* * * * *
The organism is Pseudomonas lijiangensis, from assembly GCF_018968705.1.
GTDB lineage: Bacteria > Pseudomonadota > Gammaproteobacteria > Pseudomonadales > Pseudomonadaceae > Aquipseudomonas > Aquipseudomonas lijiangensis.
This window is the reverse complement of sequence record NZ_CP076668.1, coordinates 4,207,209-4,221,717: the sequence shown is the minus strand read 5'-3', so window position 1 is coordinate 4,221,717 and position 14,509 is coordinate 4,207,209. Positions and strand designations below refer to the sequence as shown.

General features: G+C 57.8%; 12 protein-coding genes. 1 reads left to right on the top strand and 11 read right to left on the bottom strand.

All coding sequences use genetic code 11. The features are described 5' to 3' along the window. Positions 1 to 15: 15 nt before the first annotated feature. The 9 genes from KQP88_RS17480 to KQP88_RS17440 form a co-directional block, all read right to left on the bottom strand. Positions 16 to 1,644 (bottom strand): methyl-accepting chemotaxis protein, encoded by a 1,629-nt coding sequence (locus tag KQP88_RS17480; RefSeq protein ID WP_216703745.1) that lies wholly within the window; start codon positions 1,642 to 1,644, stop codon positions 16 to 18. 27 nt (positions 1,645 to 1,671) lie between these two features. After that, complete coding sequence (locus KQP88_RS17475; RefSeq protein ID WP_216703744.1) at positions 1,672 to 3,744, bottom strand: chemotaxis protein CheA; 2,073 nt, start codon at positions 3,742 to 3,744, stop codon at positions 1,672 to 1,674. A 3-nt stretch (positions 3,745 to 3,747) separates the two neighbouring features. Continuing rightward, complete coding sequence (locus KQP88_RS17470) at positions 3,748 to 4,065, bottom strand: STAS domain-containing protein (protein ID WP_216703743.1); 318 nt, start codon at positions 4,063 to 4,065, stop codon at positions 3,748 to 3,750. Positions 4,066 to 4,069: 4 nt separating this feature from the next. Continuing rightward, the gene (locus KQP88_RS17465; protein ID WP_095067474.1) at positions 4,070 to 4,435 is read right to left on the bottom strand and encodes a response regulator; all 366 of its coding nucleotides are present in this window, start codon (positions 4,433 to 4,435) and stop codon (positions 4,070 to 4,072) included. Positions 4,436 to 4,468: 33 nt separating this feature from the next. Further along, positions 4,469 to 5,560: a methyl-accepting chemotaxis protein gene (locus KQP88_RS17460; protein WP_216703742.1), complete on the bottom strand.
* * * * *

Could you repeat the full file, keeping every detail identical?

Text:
The organism is Pseudomonas lijiangensis, from assembly GCF_018968705.1.
GTDB lineage: Bacteria > Pseudomonadota > Gammaproteobacteria > Pseudomonadales > Pseudomonadaceae > Aquipseudomonas > Aquipseudomonas lijiangensis.
This window is the reverse complement of sequence record NZ_CP076668.1, coordinates 4,207,209-4,221,717: the sequence shown is the minus strand read 5'-3', so window position 1 is coordinate 4,221,717 and position 14,509 is coordinate 4,207,209. Positions and strand designations below refer to the sequence as shown.

General features: G+C 57.8%; 12 protein-coding genes. 1 reads left to right on the top strand and 11 read right to left on the bottom strand.

All coding sequences use genetic code 11. The features are described 5' to 3' along the window. Positions 1 to 15: 15 nt before the first annotated feature. The 9 genes from KQP88_RS17480 to KQP88_RS17440 form a co-directional block, all read right to left on the bottom strand. Positions 16 to 1,644 (bottom strand): methyl-accepting chemotaxis protein, encoded by a 1,629-nt coding sequence (locus tag KQP88_RS17480; RefSeq protein ID WP_216703745.1) that lies wholly within the window; start codon positions 1,642 to 1,644, stop codon positions 16 to 18. 27 nt (positions 1,645 to 1,671) lie between these two features. After that, complete coding sequence (locus KQP88_RS17475; RefSeq protein ID WP_216703744.1) at positions 1,672 to 3,744, bottom strand: chemotaxis protein CheA; 2,073 nt, start codon at positions 3,742 to 3,744, stop codon at positions 1,672 to 1,674. A 3-nt stretch (positions 3,745 to 3,747) separates the two neighbouring features. Continuing rightward, complete coding sequence (locus KQP88_RS17470) at positions 3,748 to 4,065, bottom strand: STAS domain-containing protein (protein ID WP_216703743.1); 318 nt, start codon at positions 4,063 to 4,065, stop codon at positions 3,748 to 3,750. Positions 4,066 to 4,069: 4 nt separating this feature from the next. Continuing rightward, the gene (locus KQP88_RS17465; protein ID WP_095067474.1) at positions 4,070 to 4,435 is read right to left on the bottom strand and encodes a response regulator; all 366 of its coding nucleotides are present in this window, start codon (positions 4,433 to 4,435) and stop codon (positions 4,070 to 4,072) included. Positions 4,436 to 4,468: 33 nt separating this feature from the next. Further along, positions 4,469 to 5,560: a methyl-accepting chemotaxis protein gene (locus KQP88_RS17460; protein WP_216703742.1), complete on the bottom strand.